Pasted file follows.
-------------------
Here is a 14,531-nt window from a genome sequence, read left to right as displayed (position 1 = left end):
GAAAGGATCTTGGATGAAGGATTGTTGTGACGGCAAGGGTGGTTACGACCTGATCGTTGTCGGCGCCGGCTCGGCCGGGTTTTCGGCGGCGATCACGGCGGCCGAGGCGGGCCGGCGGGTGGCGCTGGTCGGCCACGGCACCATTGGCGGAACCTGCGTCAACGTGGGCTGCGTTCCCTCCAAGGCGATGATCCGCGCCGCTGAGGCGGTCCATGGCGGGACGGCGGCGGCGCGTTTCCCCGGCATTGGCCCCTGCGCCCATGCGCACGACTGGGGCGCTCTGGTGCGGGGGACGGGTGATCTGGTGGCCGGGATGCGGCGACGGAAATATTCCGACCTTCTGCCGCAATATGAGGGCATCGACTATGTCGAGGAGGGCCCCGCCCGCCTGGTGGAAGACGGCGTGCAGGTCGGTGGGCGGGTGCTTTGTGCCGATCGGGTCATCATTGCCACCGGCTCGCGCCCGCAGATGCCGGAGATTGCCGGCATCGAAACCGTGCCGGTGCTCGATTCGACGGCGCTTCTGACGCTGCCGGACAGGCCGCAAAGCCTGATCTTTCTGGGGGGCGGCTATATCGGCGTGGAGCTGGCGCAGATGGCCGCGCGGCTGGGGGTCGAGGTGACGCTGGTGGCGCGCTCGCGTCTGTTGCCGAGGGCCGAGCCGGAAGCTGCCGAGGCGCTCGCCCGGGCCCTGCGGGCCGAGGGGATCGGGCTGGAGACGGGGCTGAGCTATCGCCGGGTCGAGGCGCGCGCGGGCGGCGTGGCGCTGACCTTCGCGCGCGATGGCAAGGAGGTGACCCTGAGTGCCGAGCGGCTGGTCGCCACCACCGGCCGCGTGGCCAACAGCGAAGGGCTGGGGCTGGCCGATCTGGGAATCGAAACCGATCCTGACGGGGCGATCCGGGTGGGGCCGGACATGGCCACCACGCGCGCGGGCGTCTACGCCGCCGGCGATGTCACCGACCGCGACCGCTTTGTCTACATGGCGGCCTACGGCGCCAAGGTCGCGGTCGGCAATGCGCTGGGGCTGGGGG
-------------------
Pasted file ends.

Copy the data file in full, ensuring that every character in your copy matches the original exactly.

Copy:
Here is a 14,531-nt window from a genome sequence, read left to right as displayed (position 1 = left end):
GAAAGGATCTTGGATGAAGGATTGTTGTGACGGCAAGGGTGGTTACGACCTGATCGTTGTCGGCGCCGGCTCGGCCGGGTTTTCGGCGGCGATCACGGCGGCCGAGGCGGGCCGGCGGGTGGCGCTGGTCGGCCACGGCACCATTGGCGGAACCTGCGTCAACGTGGGCTGCGTTCCCTCCAAGGCGATGATCCGCGCCGCTGAGGCGGTCCATGGCGGGACGGCGGCGGCGCGTTTCCCCGGCATTGGCCCCTGCGCCCATGCGCACGACTGGGGCGCTCTGGTGCGGGGGACGGGTGATCTGGTGGCCGGGATGCGGCGACGGAAATATTCCGACCTTCTGCCGCAATATGAGGGCATCGACTATGTCGAGGAGGGCCCCGCCCGCCTGGTGGAAGACGGCGTGCAGGTCGGTGGGCGGGTGCTTTGTGCCGATCGGGTCATCATTGCCACCGGCTCGCGCCCGCAGATGCCGGAGATTGCCGGCATCGAAACCGTGCCGGTGCTCGATTCGACGGCGCTTCTGACGCTGCCGGACAGGCCGCAAAGCCTGATCTTTCTGGGGGGCGGCTATATCGGCGTGGAGCTGGCGCAGATGGCCGCGCGGCTGGGGGTCGAGGTGACGCTGGTGGCGCGCTCGCGTCTGTTGCCGAGGGCCGAGCCGGAAGCTGCCGAGGCGCTCGCCCGGGCCCTGCGGGCCGAGGGGATCGGGCTGGAGACGGGGCTGAGCTATCGCCGGGTCGAGGCGCGCGCGGGCGGCGTGGCGCTGACCTTCGCGCGCGATGGCAAGGAGGTGACCCTGAGTGCCGAGCGGCTGGTCGCCACCACCGGCCGCGTGGCCAACAGCGAAGGGCTGGGGCTGGCCGATCTGGGAATCGAAACCGATCCTGACGGGGCGATCCGGGTGGGGCCGGACATGGCCACCACGCGCGCGGGCGTCTACGCCGCCGGCGATGTCACCGACCGCGACCGCTTTGTCTACATGGCGGCCTACGGCGCCAAGGTCGCGGTCGGCAATGCGCTGGGGCTGGGGG